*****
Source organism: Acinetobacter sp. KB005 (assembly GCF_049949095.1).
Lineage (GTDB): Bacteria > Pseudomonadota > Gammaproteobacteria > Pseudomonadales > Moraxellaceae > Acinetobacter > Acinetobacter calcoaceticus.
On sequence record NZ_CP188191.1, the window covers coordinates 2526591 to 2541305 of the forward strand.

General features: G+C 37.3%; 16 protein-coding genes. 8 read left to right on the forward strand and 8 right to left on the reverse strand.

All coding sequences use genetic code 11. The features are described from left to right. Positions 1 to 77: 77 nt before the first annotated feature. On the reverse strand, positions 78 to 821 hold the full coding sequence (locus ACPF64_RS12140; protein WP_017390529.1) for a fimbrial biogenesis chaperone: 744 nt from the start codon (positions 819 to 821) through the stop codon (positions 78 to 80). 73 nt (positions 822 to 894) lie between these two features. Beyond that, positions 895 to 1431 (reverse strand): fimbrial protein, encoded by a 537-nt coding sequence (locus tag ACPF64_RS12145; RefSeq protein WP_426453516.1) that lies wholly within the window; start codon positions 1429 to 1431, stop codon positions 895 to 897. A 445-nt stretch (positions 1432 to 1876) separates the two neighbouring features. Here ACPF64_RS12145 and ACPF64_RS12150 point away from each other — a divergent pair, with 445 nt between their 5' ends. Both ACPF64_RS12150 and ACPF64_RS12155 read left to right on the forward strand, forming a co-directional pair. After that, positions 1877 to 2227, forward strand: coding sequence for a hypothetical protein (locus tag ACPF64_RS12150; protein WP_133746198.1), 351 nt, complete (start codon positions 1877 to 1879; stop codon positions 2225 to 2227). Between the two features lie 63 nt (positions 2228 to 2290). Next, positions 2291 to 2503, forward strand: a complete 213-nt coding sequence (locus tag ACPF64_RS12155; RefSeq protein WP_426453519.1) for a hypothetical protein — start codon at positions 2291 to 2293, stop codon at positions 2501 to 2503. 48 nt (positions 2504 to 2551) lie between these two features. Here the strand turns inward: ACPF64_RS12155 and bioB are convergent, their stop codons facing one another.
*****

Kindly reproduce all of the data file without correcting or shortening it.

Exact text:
Source organism: Acinetobacter sp. KB005 (assembly GCF_049949095.1).
Lineage (GTDB): Bacteria > Pseudomonadota > Gammaproteobacteria > Pseudomonadales > Moraxellaceae > Acinetobacter > Acinetobacter calcoaceticus.
On sequence record NZ_CP188191.1, the window covers coordinates 2526591 to 2541305 of the forward strand.

General features: G+C 37.3%; 16 protein-coding genes. 8 read left to right on the forward strand and 8 right to left on the reverse strand.

All coding sequences use genetic code 11. The features are described from left to right. Positions 1 to 77: 77 nt before the first annotated feature. On the reverse strand, positions 78 to 821 hold the full coding sequence (locus ACPF64_RS12140; protein WP_017390529.1) for a fimbrial biogenesis chaperone: 744 nt from the start codon (positions 819 to 821) through the stop codon (positions 78 to 80). 73 nt (positions 822 to 894) lie between these two features. Beyond that, positions 895 to 1431 (reverse strand): fimbrial protein, encoded by a 537-nt coding sequence (locus tag ACPF64_RS12145; RefSeq protein WP_426453516.1) that lies wholly within the window; start codon positions 1429 to 1431, stop codon positions 895 to 897. A 445-nt stretch (positions 1432 to 1876) separates the two neighbouring features. Here ACPF64_RS12145 and ACPF64_RS12150 point away from each other — a divergent pair, with 445 nt between their 5' ends. Both ACPF64_RS12150 and ACPF64_RS12155 read left to right on the forward strand, forming a co-directional pair. After that, positions 1877 to 2227, forward strand: coding sequence for a hypothetical protein (locus tag ACPF64_RS12150; protein WP_133746198.1), 351 nt, complete (start codon positions 1877 to 1879; stop codon positions 2225 to 2227). Between the two features lie 63 nt (positions 2228 to 2290). Next, positions 2291 to 2503, forward strand: a complete 213-nt coding sequence (locus tag ACPF64_RS12155; RefSeq protein WP_426453519.1) for a hypothetical protein — start codon at positions 2291 to 2293, stop codon at positions 2501 to 2503. 48 nt (positions 2504 to 2551) lie between these two features. Here the strand turns inward: ACPF64_RS12155 and bioB are convergent, their stop codons facing one another.